[20th-century American philosopher] John Rawls, mainly, with whom he taught a course at Harvard and to whom the book is dedicated. Sen thinks that American egalitarian liberalism was important in starting the debate but that it has significant errors at its heart. The first is that Rawls believed that justice was about perfect institutions, but it’s not. It is more practical than that. It is about how you can achieve a better world. You don’t need to know what the perfect world would be like in order to choose between alternatives. The second is the point I have already made, which is that justice is not about resources but about capability, power. There is the Hobbesian theory of political philosophy that is contractarian [that civil society is based on a contract between state and citizen] and there is the Adam Smith and John Stuart Mill theory that is comparative – you compare two moral options. Sen believes that this is superior to Hobbesian theory.

The Maurice Glasman, Unnecessary Suffering.

Glasman is the perfect person for Sen to be having a conversation with. Maurice would argue that liberalism, as expressed by people like Rawls, has a huge amount to teach us, but starts from the wrong place – from individuals rather than from relationships. He would argue that almost all of what matters in life is about relationships – family, love, culture, community, place. Written in 1996, the book is proleptic about what it might see as New Labour’s tendency to welcome change at any price. The book draws inspiration from Karl Polanyi’s The Great Transformation which said that the greatest cause of suffering is change that we can’t control.

This is a beautiful book, a human book. There is suffering we can’t avoid, like death and love, but there is also suffering we can avoid like unemployment and famine, and that the responsibility of politics is to protect us from such unnecessary suffering.

How? It sounds easy to say.

Well, Glasman is very involved with London Citizens, which is a branch of Obama’s community organising, based on the ideas of Saul Alinsky. Alinsky wrote a book that would have been my sixth book – perhaps I will sneak it in here. It’s called Rules for Radicals, and Alinsky was the original community organiser, who felt that the 1960s American student radicals made a lot of noise but didn’t achieve much change. This community organising was what Obama did in Chicago – organising ordinary people into a common purpose and a common effort so that they cannot be ignored, for example getting the housing organisation to admit to asbestos poisoning. The other big community organiser is Marshall Ganz, who is a lecturer in public policy at Harvard and was in there when Bobby Kennedy was shot. He was very influential in the Obama campaign.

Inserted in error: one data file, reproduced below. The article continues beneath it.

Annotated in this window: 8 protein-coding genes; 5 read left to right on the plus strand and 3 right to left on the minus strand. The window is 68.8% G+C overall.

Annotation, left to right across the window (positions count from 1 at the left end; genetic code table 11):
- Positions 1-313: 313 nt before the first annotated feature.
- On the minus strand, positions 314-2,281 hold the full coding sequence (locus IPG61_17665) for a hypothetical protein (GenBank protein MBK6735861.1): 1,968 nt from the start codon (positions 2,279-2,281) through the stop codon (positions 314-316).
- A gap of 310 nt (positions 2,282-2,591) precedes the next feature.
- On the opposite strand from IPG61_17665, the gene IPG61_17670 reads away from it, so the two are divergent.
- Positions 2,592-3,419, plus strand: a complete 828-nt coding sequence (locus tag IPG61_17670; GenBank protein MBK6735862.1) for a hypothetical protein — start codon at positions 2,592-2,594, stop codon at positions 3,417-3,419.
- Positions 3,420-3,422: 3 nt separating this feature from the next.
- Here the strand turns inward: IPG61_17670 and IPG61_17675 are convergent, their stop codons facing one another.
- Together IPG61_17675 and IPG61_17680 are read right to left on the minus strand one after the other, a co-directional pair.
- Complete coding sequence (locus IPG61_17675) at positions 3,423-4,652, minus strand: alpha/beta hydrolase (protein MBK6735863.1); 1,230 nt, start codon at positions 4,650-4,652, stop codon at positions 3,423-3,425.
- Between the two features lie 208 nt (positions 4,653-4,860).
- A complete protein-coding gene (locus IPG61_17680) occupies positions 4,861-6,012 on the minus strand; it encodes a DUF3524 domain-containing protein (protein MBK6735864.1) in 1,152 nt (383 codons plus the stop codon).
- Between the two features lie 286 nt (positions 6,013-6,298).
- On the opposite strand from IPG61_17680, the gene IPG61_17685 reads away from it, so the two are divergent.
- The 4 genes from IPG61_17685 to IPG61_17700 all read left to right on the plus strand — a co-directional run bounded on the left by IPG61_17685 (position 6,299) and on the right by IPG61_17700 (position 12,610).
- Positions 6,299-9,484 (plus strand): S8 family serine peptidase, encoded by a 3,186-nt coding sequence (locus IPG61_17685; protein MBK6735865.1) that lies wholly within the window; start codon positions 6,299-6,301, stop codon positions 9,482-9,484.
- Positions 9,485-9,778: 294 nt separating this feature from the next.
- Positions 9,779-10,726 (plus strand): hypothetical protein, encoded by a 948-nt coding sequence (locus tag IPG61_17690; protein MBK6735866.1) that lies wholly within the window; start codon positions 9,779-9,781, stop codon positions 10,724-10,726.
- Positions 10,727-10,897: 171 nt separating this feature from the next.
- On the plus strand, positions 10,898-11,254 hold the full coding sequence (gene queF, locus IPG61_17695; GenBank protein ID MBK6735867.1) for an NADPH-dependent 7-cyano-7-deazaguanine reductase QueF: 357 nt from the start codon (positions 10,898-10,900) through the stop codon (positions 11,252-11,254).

The idea of the Glasman book then is that government should be able to run the state without the state becoming dominant. Market and states can both bully people, as can society (think about the Deep South in the 50s, for example). They all need to be strong to keep each other in check.

Margaret Macmillan, Peacemakers.

This is the best short-cut to the history of the 20th century. She focuses on the meeting between Lloyd George, Georges Clemenceau and Woodrow Wilson that decided what the new boundaries would be for the world at Versailles in 1919. On one level it is a great human drama, with Italy popping in and out depending on the state of its government, the origins of the conflict between Greece and Turkey and the Iraq war. That is all the fault of a woman who was a bit in love with Lawrence of Arabia and insisted on creating this country, Iraq. Rupert Murdoch’s father makes an appearance and what has happened in Palestine has its roots here too. Everything for right or wrong in the 20th century, the League of Nations and then the UN… all started here.